Hi bestaimee. Welcome to the forum. There's two possibilities. Since this seems to occur with regularity, suspect the system is over-cooling. It is only supposed to lower air temperature about 20 degrees. The real comfort comes from lowering the humidity. The moisture in the air condenses on the evaporator in the dash and is supposed to drip into a drain pan and onto the ground. The flow of refrigerant is regulated so the evaporator never gets colder than around 40 degrees. If it gets too cold, the water condensation will freeze into a block of ice that blocks air flow. The ice will melt when the system is turned off for a while. If this is what's happening, the problem may not show up if you set the temperature higher. You can also stick a thermometer in one of the ducts. If the air temperature gets down to 40 - 45 degrees, it's too cold. The cause is likely to be a mispositioned temperature sensor on the evaporator that isn't making good contact so it is allowing too much refrigerant to enter. When it starts blowing warm air, look under the hood at the hoses. If one of them has ice on it, too much cooling is taking place. The same ice will be found inside the car.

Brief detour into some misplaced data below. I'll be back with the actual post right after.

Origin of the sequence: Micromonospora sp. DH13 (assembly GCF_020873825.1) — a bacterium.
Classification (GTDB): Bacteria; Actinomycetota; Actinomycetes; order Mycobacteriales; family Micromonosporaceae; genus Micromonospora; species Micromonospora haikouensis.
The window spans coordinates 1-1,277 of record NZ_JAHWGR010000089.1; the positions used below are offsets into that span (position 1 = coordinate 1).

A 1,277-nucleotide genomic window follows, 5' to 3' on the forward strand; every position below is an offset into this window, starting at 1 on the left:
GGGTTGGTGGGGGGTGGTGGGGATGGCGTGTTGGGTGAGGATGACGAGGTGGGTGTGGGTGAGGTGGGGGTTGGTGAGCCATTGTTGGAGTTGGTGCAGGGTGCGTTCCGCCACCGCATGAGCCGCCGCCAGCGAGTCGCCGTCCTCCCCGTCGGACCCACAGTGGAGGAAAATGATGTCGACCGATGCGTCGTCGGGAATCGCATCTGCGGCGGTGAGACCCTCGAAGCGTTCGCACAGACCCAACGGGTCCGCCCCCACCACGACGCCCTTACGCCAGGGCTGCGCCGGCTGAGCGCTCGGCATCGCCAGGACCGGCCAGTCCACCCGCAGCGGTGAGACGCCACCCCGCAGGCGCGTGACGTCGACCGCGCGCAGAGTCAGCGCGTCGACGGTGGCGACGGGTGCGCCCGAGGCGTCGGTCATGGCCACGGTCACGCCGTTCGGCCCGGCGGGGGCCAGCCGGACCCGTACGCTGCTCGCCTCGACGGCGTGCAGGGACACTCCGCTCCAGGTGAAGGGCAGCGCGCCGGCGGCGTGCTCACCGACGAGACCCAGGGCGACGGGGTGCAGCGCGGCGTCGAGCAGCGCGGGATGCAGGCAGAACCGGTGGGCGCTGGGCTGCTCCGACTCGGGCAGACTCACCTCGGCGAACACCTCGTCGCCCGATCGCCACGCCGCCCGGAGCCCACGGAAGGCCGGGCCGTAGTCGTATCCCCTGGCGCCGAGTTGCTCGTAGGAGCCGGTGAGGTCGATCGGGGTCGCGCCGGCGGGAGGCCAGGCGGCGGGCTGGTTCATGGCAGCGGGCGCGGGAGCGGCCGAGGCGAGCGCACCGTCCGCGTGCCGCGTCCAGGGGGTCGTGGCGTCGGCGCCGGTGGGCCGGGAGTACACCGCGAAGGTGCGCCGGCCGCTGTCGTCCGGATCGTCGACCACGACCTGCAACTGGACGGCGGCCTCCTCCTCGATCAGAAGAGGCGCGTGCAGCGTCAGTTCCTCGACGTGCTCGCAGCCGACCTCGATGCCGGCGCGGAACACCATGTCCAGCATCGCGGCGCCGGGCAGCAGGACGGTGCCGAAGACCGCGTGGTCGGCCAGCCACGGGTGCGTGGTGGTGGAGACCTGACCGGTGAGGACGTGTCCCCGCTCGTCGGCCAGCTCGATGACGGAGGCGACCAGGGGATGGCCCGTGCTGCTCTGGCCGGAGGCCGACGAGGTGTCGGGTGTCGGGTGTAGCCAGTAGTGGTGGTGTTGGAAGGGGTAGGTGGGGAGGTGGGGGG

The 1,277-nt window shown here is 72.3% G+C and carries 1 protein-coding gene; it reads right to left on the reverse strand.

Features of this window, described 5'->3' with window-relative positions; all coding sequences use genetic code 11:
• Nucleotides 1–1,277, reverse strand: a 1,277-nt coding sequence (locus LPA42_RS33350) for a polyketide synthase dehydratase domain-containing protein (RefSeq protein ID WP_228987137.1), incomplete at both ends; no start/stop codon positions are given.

Another possibility is the valve that controls how much refrigerant enters the evaporator is sticking. They can stick open and allow too much refrigerant to enter which results in over-cooling, or they can close in response to normal operation, then stick and fail to open when it's time to circulate more refrigerant. This is less likely to be your problem because while it is an intermittent problem, it will not occur on such a regular basis. The valve could work properly for days or weeks before it acts up.
The system could be low on charge too. As the low side pressure drops, a low pressure cutout switch turns the compressor off to avoid potentially drawing air into the system through a leak. The moisture from the humidity that could enter the system would mix with the remaining refrigerant to cause corrosion to metal parts. When the system is low on refrigerant, the cooling usually doesn't stop completely. The air temperature typically rises slowly and you can feel the increase in humidity.
Friday, June 11th, 2010 AT 10:23 AM